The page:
A collection of rule language rules is a collection of declarative and procedural statements (data) that can be actively interpreted or processed by one or more inference engines. The rule language statements in a source ruleset can be compiled and turned into framework objects used as part of a ruleset bean. A bean is a term recognized by those skilled in the art of Java programming as referring to a Java object or software component. Ruleset beans can compile the rule language in text or XML documents.
Any text editor (or XML editor) can be used to create source rulesets. A ruleset editor can be provided to assist with this task. The ruleset editor provides a means to compile rulesets, and save the rulesets as serialized framework objects, as text documents, or as XML documents. The ruleset editor can also provide test and debug facilities. A WebSphere Studio-based editor can be implemented as an Eclipse plugin.
While the rule language is freeform, source rulesets have a definite structure. Rule language statements can be written to specify Java classes to access during inferencing and to load domain-specific function libraries. Variables can be defined, and rule blocks can be written, wherein the rule blocks are collections of rules that examine and manipulate the variables.
Depending on the inference engine used by the rule block, the rules can be processed sequentially or selected to be fired based on priority, specificity, or some other criterion. Rules can be written that invoke other rule blocks, allowing rules to be partitioned within a single ruleset and multiple inferencing strategies to be employed. Other rulesets can be invoked from a rule, thereby allowing for complex rule-based applications to be built using separate rulesets as the building blocks. Rules can also call out to arbitrary Java methods to receive values and invoke actions.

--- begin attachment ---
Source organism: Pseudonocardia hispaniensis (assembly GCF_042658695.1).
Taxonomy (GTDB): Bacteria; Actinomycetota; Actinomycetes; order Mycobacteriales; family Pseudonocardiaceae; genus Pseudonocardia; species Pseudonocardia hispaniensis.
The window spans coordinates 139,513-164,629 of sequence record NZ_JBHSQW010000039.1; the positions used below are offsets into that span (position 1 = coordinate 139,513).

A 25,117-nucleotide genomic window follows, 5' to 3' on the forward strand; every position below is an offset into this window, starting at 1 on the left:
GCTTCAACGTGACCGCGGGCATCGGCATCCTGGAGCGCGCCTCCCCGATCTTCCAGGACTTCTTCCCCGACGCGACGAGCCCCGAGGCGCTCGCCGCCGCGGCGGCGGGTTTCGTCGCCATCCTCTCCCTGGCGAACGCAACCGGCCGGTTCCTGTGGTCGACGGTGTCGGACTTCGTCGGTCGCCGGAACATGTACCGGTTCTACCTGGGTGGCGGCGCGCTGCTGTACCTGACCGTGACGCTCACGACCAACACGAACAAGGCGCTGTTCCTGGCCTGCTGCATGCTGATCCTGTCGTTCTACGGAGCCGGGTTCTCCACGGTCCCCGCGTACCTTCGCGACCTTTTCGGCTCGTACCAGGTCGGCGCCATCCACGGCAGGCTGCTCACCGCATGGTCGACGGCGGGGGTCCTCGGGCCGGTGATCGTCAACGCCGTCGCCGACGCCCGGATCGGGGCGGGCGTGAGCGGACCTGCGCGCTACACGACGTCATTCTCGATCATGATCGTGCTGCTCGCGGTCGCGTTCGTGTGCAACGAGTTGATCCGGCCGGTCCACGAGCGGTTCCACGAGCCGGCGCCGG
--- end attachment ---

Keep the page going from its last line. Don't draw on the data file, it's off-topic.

A rule is a declarative statement or knowledge expression, such as an if-then rule. Rule language statements are referred to as rules. Thus, different types of rules can be implemented, for example, assertion (assignment) rules, conditional (if-then) rules, if-then-else scripting rules, when-do pattern match rules, and while and do-while iteration rules.
Multiple rules can be grouped together into rule blocks. Each rule block can have an associated inference engine that interprets the rules in that block. This allows for mixing multiple inference techniques (for example, forward and backward chaining) with procedural scripts. The inference engines implement the control strategies that affect how the rules are interpreted.
Each inference engine is an interpreter of a group of rules (a rule block). Each inference engine implements an algorithm for deriving a result given a set of input data and the rules in the rule block. The inference engines can be used with rule language rulesets. These include, for example:
Rule language rulesets can be compiled into Java objects and evaluated by the associated inference engines. While the rule language can be used as a scripting language, it can also provide dynamic inferencing or evaluation of rules.
Rule language files (rulesets) can be parsed on any system with a Java virtual machine. The rulesets can be saved in either text or XML documents with 100% equivalent semantics.